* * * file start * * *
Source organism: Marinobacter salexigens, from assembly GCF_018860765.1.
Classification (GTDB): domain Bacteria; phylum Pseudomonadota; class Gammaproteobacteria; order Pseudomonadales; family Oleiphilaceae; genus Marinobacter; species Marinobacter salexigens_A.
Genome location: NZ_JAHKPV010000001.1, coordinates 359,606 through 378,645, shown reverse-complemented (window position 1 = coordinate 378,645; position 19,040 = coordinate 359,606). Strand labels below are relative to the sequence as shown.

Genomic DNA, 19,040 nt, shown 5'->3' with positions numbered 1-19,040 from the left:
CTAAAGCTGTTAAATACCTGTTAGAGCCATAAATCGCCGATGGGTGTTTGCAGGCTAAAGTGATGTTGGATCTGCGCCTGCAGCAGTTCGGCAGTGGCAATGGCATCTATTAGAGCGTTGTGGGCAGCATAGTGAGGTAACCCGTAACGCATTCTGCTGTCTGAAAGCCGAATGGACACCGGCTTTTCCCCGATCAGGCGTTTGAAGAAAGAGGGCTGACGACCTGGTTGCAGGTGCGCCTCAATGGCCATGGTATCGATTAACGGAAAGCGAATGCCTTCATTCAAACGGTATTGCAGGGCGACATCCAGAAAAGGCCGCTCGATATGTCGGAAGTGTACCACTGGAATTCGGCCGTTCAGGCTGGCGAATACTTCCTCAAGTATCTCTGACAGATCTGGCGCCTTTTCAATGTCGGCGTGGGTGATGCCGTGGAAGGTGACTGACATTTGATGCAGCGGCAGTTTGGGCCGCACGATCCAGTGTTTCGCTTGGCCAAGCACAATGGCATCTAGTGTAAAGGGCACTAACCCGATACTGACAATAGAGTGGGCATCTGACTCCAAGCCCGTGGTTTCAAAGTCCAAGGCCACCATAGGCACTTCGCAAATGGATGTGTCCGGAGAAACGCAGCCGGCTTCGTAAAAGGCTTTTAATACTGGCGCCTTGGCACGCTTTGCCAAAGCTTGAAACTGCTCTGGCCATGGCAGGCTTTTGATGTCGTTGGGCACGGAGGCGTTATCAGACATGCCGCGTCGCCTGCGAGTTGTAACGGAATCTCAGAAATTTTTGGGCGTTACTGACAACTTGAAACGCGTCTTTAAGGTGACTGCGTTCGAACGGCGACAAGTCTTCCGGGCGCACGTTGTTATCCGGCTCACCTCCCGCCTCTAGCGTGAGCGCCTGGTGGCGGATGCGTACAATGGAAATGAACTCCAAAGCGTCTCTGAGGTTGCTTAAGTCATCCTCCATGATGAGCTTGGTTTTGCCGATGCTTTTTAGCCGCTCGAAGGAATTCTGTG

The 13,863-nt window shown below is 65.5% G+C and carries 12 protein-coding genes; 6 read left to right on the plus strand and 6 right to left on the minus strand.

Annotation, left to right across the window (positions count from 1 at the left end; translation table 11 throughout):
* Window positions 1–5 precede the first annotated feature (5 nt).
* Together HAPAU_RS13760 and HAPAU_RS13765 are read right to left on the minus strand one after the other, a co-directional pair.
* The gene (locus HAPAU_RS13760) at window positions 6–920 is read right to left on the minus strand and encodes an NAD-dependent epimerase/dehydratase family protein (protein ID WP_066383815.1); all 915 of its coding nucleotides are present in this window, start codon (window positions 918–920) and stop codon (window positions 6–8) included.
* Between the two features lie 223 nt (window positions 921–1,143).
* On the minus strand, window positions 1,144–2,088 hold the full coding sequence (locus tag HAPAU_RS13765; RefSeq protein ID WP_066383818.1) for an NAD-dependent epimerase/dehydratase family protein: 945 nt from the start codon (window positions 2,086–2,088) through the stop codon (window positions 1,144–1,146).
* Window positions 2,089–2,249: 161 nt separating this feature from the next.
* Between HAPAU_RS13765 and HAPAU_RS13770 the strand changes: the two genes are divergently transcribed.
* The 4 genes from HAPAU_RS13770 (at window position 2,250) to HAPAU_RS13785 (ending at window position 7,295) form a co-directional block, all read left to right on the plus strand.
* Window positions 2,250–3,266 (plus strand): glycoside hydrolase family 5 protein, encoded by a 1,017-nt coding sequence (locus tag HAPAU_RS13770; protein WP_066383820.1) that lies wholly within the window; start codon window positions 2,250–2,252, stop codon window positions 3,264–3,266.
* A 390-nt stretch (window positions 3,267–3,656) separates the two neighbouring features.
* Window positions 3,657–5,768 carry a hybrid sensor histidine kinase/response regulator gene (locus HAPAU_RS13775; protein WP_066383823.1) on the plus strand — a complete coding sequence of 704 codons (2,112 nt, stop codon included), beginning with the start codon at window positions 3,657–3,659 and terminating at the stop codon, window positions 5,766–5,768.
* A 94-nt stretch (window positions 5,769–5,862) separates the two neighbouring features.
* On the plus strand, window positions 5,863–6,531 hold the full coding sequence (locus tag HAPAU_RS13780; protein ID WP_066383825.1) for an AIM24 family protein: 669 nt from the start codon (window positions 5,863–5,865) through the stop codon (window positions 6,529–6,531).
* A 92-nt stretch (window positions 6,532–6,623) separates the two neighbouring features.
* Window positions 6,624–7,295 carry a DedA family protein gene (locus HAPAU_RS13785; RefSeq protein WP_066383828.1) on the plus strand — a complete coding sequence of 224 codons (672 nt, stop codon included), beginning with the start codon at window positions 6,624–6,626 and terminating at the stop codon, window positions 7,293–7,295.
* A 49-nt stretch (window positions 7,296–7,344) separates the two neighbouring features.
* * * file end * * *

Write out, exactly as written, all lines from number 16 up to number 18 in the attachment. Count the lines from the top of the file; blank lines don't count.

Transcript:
* Window positions 2,250–3,266 (plus strand): glycoside hydrolase family 5 protein, encoded by a 1,017-nt coding sequence (locus tag HAPAU_RS13770; protein WP_066383820.1) that lies wholly within the window; start codon window positions 2,250–2,252, stop codon window positions 3,264–3,266.
* A 390-nt stretch (window positions 3,267–3,656) separates the two neighbouring features.
* Window positions 3,657–5,768 carry a hybrid sensor histidine kinase/response regulator gene (locus HAPAU_RS13775; protein WP_066383823.1) on the plus strand — a complete coding sequence of 704 codons (2,112 nt, stop codon included), beginning with the start codon at window positions 3,657–3,659 and terminating at the stop codon, window positions 5,766–5,768.